The question is not so much “How did Paramore end up on American Idol?” as “Why did it take them so long to get there?” As I explained at length last month, the Warped Tour scene that carried Hayley Williams and company to stardom was very much a pop star delivery system, and if anyone from that scene exuded star power, it was Williams. But loud guitars and violent drums like the ones that helped “Careful” blast off have a way of scaring off the Ryan Seacrests of the world, so Paramore never quite made a splash in the top 40 sphere despite Williams’ powerful voice, melodic gift, and abundant charisma.
Williams herself, it should be noted, has previously grazed the top 40 via hip-hop and EDM trojan horses; she scored a #2 single in 2010 by singing the hook for B.o.B’s “Airplanes” and went to #18 last year with the Zedd collab “Stay The Night.” It should also be noted that Paramore proved themselves more than capable of adopting a pop-friendly sound when they vastly improved Kings Of Leon’s “Use Somebody” with their much-circulated 2009 acoustic rendition, not to mention their own ballad “The Only Exception.” And it especially bears mentioning that Williams was originally signed to Atlantic as a solo act in 2003; the label intended to market her as a teen pop singer, but Williams wanted to rawk. So they shuffled Paramore to Fueled By Ramen and we got three albums of bracingly triumphant mall-punk that managed to land Paramore on the Hot 100 eight times without really establishing a signature song. Then, after touring the world in support of 2009’s glorious Brand New Eyes, the Farro brothers quit the band, calling it “a manufactured product of a major label.” In their absence, Paramore finally made a record capable of conquering the pop charts.
That record was “Ain’t It Fun,” a song that most certainly is. The lead single from last year’s Paramore, the more explicitly rock-oriented “Still Into You,” managed to match Brand New Eyes ballad “The Only Exception” at #24, but “Ain’t It Fun” will probably be the song most people remember Paramore by, and rightfully so. Back when the video debuted in January, I declared, “This song is crack.” Earlier this month it became Paramore’s first top 10 hit on Billboard’s Hot 100, and last night it struck Idol in a flash of yellow. Judges Jennifer Lopez, Keith Urban, and Harry Connick Jr. were all grooving awkwardly with giddy grins, and I have to believe a large swath of Americans were doing the same thing. All it took to put Paramore in front of so many brand new eyeballs was an ’80s pop-rock groove, a gospel choir, vocal tics lifted from Michael Jackson, and an outfit seemingly borrowed from Miley Cyrus.
It just goes to show how much aesthetics matter. Even back on 2005 debut All We Know Is Falling, Paramore was cranking out the kind of anthems that could bring stadiums together. 2007’s RIOT! made them feverishly beloved cult favorites, and Brand New Eyes rendered them legitimate rock stars and (for what it’s worth) critical darlings. They climbed almost as far as a rock band can climb today, all while Williams dabbled in side projects that suggested she could rocket to a new level of stardom by leaving her bandmates behind. Instead, she brought them along with her — the ones who weren’t freaked out by the notion of going all the way pop, anyhow — and explored a wide variety of sounds the mall-punk’s sonic dress code wouldn’t have allowed for. Even more so than their occasionally garish labelmates Fall Out Boy before them, Williams, Jeremy Davis, and Taylor York nailed those genre experiments. The best of them, “Ain’t It Fun,” hit on the right formula to sneak them into Idol, an environment typically associated with manufactured pop stardom. But there’s nothing milquetoast or predictable about Paramore circa 2014, and the way Williams bounced and smiled through her Idol performance suggested her heart is in this music 100 percent.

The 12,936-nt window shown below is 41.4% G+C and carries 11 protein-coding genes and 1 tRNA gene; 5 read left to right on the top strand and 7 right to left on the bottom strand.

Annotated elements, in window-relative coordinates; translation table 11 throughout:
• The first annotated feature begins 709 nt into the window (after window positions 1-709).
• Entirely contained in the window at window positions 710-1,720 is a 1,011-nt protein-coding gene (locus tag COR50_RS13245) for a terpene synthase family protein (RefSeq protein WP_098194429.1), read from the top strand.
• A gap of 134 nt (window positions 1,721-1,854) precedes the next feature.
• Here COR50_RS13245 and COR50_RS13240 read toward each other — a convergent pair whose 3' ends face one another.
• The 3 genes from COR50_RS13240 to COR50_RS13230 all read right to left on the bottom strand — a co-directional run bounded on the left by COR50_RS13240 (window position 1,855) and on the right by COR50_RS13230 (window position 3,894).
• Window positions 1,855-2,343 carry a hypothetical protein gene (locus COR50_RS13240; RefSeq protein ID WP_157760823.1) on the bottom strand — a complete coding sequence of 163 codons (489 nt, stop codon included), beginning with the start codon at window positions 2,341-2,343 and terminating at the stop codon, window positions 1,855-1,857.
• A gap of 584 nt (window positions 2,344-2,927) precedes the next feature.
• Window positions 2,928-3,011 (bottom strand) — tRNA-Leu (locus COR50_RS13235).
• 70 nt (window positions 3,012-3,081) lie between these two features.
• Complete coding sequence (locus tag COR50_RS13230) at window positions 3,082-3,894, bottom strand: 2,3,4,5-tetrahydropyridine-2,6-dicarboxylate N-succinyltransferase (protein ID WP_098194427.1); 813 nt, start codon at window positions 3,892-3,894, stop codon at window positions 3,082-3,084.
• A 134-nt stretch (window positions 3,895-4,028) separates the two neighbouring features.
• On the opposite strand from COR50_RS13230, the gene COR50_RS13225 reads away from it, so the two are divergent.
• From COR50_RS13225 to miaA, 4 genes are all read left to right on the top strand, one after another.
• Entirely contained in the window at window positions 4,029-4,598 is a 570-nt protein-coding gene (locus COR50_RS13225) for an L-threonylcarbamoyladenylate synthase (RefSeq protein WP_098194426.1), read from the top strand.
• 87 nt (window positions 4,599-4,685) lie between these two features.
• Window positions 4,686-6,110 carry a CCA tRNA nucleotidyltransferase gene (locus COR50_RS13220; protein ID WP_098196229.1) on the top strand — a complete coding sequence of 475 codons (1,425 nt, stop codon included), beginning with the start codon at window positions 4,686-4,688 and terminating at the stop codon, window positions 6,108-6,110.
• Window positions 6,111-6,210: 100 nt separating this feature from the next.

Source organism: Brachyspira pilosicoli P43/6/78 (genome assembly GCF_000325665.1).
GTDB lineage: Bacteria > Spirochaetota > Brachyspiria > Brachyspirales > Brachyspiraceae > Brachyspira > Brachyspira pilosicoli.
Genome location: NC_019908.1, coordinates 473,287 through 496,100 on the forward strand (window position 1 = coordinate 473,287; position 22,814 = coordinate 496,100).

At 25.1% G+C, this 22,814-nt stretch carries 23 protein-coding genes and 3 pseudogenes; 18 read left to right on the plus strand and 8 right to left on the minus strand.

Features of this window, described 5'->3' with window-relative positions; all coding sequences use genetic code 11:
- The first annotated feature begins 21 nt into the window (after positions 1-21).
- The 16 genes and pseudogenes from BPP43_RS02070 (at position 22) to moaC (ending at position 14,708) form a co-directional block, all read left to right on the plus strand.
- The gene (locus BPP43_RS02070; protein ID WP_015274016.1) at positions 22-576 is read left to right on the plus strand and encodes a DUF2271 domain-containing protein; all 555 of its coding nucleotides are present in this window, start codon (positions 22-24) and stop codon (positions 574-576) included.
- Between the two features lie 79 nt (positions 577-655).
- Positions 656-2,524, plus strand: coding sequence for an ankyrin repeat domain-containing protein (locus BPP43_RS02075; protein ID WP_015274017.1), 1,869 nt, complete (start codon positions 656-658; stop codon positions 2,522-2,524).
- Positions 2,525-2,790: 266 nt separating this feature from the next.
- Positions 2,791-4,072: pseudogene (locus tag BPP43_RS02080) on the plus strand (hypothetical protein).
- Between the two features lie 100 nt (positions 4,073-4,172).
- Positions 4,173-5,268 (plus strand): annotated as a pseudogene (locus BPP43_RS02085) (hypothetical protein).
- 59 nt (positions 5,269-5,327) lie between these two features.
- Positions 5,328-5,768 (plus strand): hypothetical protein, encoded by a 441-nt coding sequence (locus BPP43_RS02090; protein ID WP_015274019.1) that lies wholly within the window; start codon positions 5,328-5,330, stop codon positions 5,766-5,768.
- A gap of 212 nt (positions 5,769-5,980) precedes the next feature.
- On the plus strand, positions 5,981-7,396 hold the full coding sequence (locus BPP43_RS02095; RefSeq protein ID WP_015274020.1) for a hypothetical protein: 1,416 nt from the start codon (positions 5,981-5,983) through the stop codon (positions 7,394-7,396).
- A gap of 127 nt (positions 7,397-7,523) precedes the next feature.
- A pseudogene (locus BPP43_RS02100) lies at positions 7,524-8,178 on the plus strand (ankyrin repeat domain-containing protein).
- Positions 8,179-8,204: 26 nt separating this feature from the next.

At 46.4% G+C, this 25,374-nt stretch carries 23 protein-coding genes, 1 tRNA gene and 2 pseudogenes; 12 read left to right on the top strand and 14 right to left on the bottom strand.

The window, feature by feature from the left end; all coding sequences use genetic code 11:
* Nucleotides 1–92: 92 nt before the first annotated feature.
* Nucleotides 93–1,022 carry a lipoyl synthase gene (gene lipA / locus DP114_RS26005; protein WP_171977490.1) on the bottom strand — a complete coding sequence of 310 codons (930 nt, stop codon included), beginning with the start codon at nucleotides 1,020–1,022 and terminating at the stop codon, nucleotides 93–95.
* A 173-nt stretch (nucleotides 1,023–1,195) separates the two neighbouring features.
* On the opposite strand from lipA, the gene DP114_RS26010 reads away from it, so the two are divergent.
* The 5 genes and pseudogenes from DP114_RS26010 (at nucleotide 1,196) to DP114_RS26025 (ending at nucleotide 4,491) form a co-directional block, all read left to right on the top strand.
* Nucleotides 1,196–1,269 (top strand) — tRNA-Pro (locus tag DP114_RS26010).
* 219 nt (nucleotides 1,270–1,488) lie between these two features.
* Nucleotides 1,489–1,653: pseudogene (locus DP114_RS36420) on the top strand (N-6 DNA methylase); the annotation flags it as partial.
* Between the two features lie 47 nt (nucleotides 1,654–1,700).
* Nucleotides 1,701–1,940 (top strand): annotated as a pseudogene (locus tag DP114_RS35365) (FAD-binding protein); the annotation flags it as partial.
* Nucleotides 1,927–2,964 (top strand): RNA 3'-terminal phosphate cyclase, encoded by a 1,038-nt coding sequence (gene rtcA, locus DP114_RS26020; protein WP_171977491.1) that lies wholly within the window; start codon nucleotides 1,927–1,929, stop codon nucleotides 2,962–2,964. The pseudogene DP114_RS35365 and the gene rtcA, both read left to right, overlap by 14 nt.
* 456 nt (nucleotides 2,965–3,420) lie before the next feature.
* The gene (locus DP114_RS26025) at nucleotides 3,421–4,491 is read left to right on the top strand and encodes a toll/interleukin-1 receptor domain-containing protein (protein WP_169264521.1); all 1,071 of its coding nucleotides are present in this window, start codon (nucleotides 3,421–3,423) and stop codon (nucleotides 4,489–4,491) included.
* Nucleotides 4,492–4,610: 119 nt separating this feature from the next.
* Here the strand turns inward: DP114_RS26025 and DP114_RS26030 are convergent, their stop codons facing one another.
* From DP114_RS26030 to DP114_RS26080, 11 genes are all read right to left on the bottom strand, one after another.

It should be! Paramore was not a move toward mainstream pop so much as an expansion in all directions. The album is recognizable as the work of the same old band — crushing layers of overdriven guitar, soaring choruses, winsome earnestness galore — and songs like “Now” and “Be Alone” could have worked on any of their previous LPs. But over the course of 17 tracks, Paramore apply their skills to something far more satisfying than adhering to strict genre parameters: Joyous, freewheeling evolution.
The peppy “Still Into You,” with its charming keyboard and guitar interplay, is a brighter ray of sunshine than Paramore has previously beamed into the world, but “Part II” is correspondingly dark, accessorizing the band’s sound with rigid Fab Moretti drums, digital skitters, liquid New Wave guitars, and chilling Drive soundtrack synths. “Anklebiters” suggests what Archeticture In Helsinki’s dainty indie-pop might sound like if they ever learned to rage, while “Last Hope” is a study in alt-rock singer-songwriter grandeur. “Future” segues from ghostly acoustic guitar to ghoulish doom metal bombast, and a series of interludes present Williams beating Zooey Deschanel at her own ukulele-strumming game. “Hate To See Your Heartbreak” is one pedal steel solo away from the country charts, and tumultuous opener “Fast In My Car” is a genre unto itself. There are plenty of candy-coated rockers throughout the tracklist –“Grow Up,” “Daydreaming,” and “Proof” among them — but even those feel more like creative victories than concessions. And in “Ain’t It Fun,” they’ve concocted the most infectiously wonderful bit of pop-rock to crack the charts in recent memory. In short, Paramore is exactly the sort of opus for which the term “tour de force” was coined. It’s hard to take seriously any cries of “Sellout!” from fans, haters, or former band members when Paramore seems to be blasting out of its narrowly defined identity and having a blast doing it.
— Ryan Seacrest (@RyanSeacrest) May 22, 2014
ED SHEERAN’S SING VIDEO: AS AWFUL AS THE SONG
I already dedicated an entire column to wondering why Ed Sheeran made a single so ill-suited to his skill set. Now there’s the video, which features Sheeran, puppet Sheeran, and Pharrell embarking on a night of debauchery. I was hoping this might redeem the song a little bit, but it only makes things worse.
Nice Beats product placement there.